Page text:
“Home is Where the Mother is,” was beautifully sung by Mr. and Mrs. Lewis Brown, Mr. F. D. Blackman, and Chas. Slack, four of the city’s best vocalists, whose services in the Methodist choir have made the talent familiar to all.
The Courier Cornet Band is always forward for any good cause. In addition to fine music preceding the concert, they have a charming overture, “The Rivals,” as a part of the program. This is one of the best bands in the state, and its splendid music is always justly recognized.
A vocal trio, Roses and Violets,” by Mrs. Blackman, Mrs. Brown, and Mrs. Slack, was next on the program, a lovely selection and very nicely sung.
The excellent musical talent of Al. Roberts is well known to everybody. He can play and instrument and his music is always classic. His guitar solo was a novelty in the program and was highly appreciated.
Mrs. E. G. Cole, whose frequent appearance before Winfield audiences in years gone by, acquainted all with her sweet voice and attractive presence, appeared again Saturday evening for the first time in two years, in “Glide Forth, Oh Gentle Dove,” a popular selection and splendidly rendered.
“Homeward Bound,” with Mrs. Blair at the piano, gave ample volume for the superior voices and culture of Judge Buckman and Judge Snow. Judge Snow’s rich bass voice has become as standard in our musical circles as has Judge Buckman’s. They are both old stand-byes.
Chas. I. Forsyth, the attorney recently located here, made his first appearance before a Winfield audience in a baritone solo, “The White Squall.” This is one of the most thrilling of musical compositions, and was most admirably sung by Mr. Forsyth, who has a very rich and distinct base voice and will take prominence among our musicians.
A pleasant relief was the recitation, “Wintergreen Berries,” by Mrs. Flo Williams. Though giving no special attention to elocution, she exhibits culture and natural talent in voice and gesture by no means mediocre. Her rendition was very well received.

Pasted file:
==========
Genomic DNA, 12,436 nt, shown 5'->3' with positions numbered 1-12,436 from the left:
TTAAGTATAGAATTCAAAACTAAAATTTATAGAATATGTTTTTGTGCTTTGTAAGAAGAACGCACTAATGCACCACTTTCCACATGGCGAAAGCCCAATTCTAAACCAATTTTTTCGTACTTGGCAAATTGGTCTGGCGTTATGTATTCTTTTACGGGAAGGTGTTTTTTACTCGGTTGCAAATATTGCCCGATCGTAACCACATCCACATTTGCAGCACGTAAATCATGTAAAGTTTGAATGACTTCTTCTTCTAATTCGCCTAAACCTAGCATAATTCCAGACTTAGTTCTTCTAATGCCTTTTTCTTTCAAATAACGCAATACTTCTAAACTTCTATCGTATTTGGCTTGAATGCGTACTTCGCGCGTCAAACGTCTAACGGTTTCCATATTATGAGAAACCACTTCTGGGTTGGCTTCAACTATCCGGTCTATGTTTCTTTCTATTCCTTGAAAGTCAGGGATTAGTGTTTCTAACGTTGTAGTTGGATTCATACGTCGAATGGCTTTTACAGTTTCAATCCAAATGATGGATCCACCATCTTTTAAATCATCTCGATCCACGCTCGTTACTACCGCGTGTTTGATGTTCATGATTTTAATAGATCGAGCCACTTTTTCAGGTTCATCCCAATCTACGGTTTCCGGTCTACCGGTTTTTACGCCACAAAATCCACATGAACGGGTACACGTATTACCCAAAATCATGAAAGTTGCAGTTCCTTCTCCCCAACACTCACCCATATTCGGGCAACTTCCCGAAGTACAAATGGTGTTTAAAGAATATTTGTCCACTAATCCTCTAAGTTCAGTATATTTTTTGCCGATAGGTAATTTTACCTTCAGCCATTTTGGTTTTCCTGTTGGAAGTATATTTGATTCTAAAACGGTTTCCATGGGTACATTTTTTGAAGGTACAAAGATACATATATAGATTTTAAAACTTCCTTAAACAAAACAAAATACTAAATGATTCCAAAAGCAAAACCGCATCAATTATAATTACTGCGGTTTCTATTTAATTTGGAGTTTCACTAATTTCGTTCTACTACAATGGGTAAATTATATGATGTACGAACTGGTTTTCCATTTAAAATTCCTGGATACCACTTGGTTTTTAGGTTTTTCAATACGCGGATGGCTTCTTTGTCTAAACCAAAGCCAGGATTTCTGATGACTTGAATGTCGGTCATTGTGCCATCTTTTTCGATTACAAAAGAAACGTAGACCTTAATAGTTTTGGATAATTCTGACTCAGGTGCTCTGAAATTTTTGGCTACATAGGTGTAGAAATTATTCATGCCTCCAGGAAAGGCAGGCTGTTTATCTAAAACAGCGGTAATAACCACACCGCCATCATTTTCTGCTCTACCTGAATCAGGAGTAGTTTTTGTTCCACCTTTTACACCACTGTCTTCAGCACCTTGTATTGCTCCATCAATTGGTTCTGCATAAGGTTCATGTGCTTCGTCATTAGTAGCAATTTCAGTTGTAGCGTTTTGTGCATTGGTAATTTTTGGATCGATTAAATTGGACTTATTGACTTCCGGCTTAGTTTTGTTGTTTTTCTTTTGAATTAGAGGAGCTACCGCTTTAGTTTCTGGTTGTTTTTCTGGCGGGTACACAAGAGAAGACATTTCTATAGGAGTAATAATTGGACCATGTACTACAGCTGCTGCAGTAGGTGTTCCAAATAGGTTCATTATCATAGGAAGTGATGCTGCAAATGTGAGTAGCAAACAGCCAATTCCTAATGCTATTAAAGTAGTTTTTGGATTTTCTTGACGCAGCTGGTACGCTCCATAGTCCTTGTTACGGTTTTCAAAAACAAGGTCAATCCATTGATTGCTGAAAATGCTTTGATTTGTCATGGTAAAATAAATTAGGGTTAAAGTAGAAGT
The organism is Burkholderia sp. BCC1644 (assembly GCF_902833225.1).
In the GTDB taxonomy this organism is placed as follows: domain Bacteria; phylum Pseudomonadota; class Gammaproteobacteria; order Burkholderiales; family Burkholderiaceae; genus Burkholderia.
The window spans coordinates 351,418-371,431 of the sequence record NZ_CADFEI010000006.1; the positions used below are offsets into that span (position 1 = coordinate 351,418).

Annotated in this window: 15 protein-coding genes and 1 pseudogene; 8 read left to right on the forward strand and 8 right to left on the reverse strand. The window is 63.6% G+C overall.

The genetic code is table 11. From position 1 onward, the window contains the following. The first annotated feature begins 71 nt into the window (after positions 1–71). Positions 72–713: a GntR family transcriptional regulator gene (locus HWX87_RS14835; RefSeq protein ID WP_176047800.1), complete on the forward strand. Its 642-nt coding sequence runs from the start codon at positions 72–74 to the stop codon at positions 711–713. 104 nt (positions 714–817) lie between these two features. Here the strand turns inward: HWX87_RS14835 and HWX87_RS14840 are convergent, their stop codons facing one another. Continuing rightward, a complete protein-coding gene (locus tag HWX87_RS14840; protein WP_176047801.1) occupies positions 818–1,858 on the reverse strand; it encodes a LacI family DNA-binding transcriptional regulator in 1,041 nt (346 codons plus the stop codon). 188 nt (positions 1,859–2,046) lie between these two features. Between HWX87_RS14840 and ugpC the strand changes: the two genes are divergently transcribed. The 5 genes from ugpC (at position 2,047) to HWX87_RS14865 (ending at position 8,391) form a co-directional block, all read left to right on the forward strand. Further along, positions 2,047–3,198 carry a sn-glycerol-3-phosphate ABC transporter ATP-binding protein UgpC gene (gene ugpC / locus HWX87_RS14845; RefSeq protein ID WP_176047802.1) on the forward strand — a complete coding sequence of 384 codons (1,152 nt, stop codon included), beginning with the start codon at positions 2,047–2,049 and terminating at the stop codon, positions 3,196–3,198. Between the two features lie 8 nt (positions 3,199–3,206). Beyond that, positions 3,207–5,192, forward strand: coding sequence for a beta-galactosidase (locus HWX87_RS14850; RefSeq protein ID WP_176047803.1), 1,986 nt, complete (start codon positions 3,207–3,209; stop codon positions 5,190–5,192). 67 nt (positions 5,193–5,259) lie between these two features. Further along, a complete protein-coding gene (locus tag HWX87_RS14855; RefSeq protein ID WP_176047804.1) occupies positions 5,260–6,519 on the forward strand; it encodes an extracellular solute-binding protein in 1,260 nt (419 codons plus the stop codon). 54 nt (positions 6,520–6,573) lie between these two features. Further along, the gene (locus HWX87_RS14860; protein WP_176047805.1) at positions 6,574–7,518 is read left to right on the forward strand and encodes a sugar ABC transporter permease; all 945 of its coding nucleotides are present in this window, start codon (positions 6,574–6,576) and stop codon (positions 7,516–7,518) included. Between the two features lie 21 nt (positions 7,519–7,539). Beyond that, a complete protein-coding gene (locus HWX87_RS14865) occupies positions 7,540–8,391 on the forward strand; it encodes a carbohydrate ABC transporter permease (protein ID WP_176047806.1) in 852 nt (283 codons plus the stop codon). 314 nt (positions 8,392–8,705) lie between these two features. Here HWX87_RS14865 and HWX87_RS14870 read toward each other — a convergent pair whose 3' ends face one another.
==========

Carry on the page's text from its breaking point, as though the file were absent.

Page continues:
A pleasant relief was the recitation, “Wintergreen Berries,” by Mrs. Flo Williams. Though giving no special attention to elocution, she exhibits culture and natural talent in voice and gesture by no means mediocre. Her rendition was very well received.
“The Battle of Murpheysville,” a thrilling descriptive song, was given by Mr. Blair, one of the city’s best tenor voices, with Mrs. Blair at the piano. Mr. Blair’s voice is peculiarly soft and versatile. He has a love and cultured talent for music that have kept him to the front in our musical circles for years.
The immense convulser of the occasion was the duet, “A Fine Old Diechan gintleman” and “A fine old Irish Gintleman,” specially and hurriedly prepared for this event by Judge Buckman and Mr. Blair. It was full of local hits that brought out roars of laughter. The Judge and Mr. Blair are a rattling musical team.
The Misses Leith and Shay gave a violin and piano duet, “Tyroler Valksteid,” which was well received, and a pleasant novelty owing to a feminine hand being at the bow.
The appearance of Mr. and Mrs. Blair, Mrs. W. H. Albro, and Judge Snow brought up the long ago when this quartette sang so steadily as the Episcopal choir, appearing in numerous concerts. They are all excellent musicians and sang beautifully “Love’s Happy, Golden Days.”
The entertainment closed with “Ring Dem Hebbenly Bells,” led by Mr. Blair, with some “bully” local “hits” and chorused by all the male voices who had taken part in the concert.
Winfield never had a more successful entertainment than this—remarkably successful considering no rehearsal. Mr. Blair in arranging and carrying out the program showed himself an adept as a musical organizer. There was not a break to mar the occasion, and the performances were all of a high order.
The Local Relief Society thus raised a fund of over $250, that will be judiciously applied to the city’s worthy poor, and will take much sunshine into many an unfortunate home. Should this warm weather be the opening of spring, this fund will carry the needy through. If the cold weather continues, another concert will likely be necessary, for which we have ample talent that didn’t appear this time.